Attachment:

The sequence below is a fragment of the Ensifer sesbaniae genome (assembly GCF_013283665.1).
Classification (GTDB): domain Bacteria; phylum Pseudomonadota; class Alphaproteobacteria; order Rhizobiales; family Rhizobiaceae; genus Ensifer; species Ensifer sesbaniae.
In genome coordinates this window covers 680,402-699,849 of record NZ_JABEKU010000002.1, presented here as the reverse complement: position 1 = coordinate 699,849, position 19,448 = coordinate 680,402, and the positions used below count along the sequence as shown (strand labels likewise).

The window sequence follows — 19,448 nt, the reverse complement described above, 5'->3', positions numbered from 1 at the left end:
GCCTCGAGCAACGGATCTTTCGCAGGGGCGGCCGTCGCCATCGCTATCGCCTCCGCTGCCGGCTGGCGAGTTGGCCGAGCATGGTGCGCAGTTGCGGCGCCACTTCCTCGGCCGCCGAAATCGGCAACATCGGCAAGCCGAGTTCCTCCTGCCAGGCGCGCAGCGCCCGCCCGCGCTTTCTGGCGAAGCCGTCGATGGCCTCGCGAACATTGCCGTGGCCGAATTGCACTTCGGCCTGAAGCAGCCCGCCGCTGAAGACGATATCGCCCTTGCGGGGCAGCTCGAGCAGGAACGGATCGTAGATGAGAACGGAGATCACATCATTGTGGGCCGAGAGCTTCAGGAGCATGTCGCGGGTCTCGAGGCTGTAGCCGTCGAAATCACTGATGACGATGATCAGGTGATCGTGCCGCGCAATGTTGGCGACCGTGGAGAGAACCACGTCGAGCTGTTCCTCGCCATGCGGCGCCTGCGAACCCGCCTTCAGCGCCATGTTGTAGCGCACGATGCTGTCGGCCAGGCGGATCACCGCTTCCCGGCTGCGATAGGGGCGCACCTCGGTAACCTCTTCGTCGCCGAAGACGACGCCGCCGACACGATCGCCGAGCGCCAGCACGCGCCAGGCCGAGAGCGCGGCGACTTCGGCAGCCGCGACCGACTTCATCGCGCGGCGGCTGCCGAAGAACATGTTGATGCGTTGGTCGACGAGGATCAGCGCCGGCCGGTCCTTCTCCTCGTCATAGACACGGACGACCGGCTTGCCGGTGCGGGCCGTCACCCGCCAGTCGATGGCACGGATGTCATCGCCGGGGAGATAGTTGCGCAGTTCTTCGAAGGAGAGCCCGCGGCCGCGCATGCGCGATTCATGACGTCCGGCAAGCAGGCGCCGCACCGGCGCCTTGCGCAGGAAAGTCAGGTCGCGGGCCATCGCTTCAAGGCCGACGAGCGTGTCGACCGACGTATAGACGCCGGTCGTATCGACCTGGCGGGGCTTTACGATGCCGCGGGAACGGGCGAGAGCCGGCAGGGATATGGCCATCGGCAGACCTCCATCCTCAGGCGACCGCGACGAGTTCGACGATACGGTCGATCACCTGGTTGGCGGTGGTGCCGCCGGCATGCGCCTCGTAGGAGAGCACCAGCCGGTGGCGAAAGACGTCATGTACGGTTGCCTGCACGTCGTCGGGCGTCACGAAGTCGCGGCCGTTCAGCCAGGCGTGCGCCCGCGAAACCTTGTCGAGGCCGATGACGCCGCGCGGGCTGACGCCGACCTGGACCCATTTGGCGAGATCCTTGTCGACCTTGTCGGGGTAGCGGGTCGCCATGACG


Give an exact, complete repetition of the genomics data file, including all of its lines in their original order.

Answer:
The sequence below is a fragment of the Ensifer sesbaniae genome (assembly GCF_013283665.1).
Classification (GTDB): domain Bacteria; phylum Pseudomonadota; class Alphaproteobacteria; order Rhizobiales; family Rhizobiaceae; genus Ensifer; species Ensifer sesbaniae.
In genome coordinates this window covers 680,402-699,849 of record NZ_JABEKU010000002.1, presented here as the reverse complement: position 1 = coordinate 699,849, position 19,448 = coordinate 680,402, and the positions used below count along the sequence as shown (strand labels likewise).

The window sequence follows — 19,448 nt, the reverse complement described above, 5'->3', positions numbered from 1 at the left end:
GCCTCGAGCAACGGATCTTTCGCAGGGGCGGCCGTCGCCATCGCTATCGCCTCCGCTGCCGGCTGGCGAGTTGGCCGAGCATGGTGCGCAGTTGCGGCGCCACTTCCTCGGCCGCCGAAATCGGCAACATCGGCAAGCCGAGTTCCTCCTGCCAGGCGCGCAGCGCCCGCCCGCGCTTTCTGGCGAAGCCGTCGATGGCCTCGCGAACATTGCCGTGGCCGAATTGCACTTCGGCCTGAAGCAGCCCGCCGCTGAAGACGATATCGCCCTTGCGGGGCAGCTCGAGCAGGAACGGATCGTAGATGAGAACGGAGATCACATCATTGTGGGCCGAGAGCTTCAGGAGCATGTCGCGGGTCTCGAGGCTGTAGCCGTCGAAATCACTGATGACGATGATCAGGTGATCGTGCCGCGCAATGTTGGCGACCGTGGAGAGAACCACGTCGAGCTGTTCCTCGCCATGCGGCGCCTGCGAACCCGCCTTCAGCGCCATGTTGTAGCGCACGATGCTGTCGGCCAGGCGGATCACCGCTTCCCGGCTGCGATAGGGGCGCACCTCGGTAACCTCTTCGTCGCCGAAGACGACGCCGCCGACACGATCGCCGAGCGCCAGCACGCGCCAGGCCGAGAGCGCGGCGACTTCGGCAGCCGCGACCGACTTCATCGCGCGGCGGCTGCCGAAGAACATGTTGATGCGTTGGTCGACGAGGATCAGCGCCGGCCGGTCCTTCTCCTCGTCATAGACACGGACGACCGGCTTGCCGGTGCGGGCCGTCACCCGCCAGTCGATGGCACGGATGTCATCGCCGGGGAGATAGTTGCGCAGTTCTTCGAAGGAGAGCCCGCGGCCGCGCATGCGCGATTCATGACGTCCGGCAAGCAGGCGCCGCACCGGCGCCTTGCGCAGGAAAGTCAGGTCGCGGGCCATCGCTTCAAGGCCGACGAGCGTGTCGACCGACGTATAGACGCCGGTCGTATCGACCTGGCGGGGCTTTACGATGCCGCGGGAACGGGCGAGAGCCGGCAGGGATATGGCCATCGGCAGACCTCCATCCTCAGGCGACCGCGACGAGTTCGACGATACGGTCGATCACCTGGTTGGCGGTGGTGCCGCCGGCATGCGCCTCGTAGGAGAGCACCAGCCGGTGGCGAAAGACGTCATGTACGGTTGCCTGCACGTCGTCGGGCGTCACGAAGTCGCGGCCGTTCAGCCAGGCGTGCGCCCGCGAAACCTTGTCGAGGCCGATGACGCCGCGCGGGCTGACGCCGACCTGGACCCATTTGGCGAGATCCTTGTCGACCTTGTCGGGGTAGCGGGTCGCCATGACG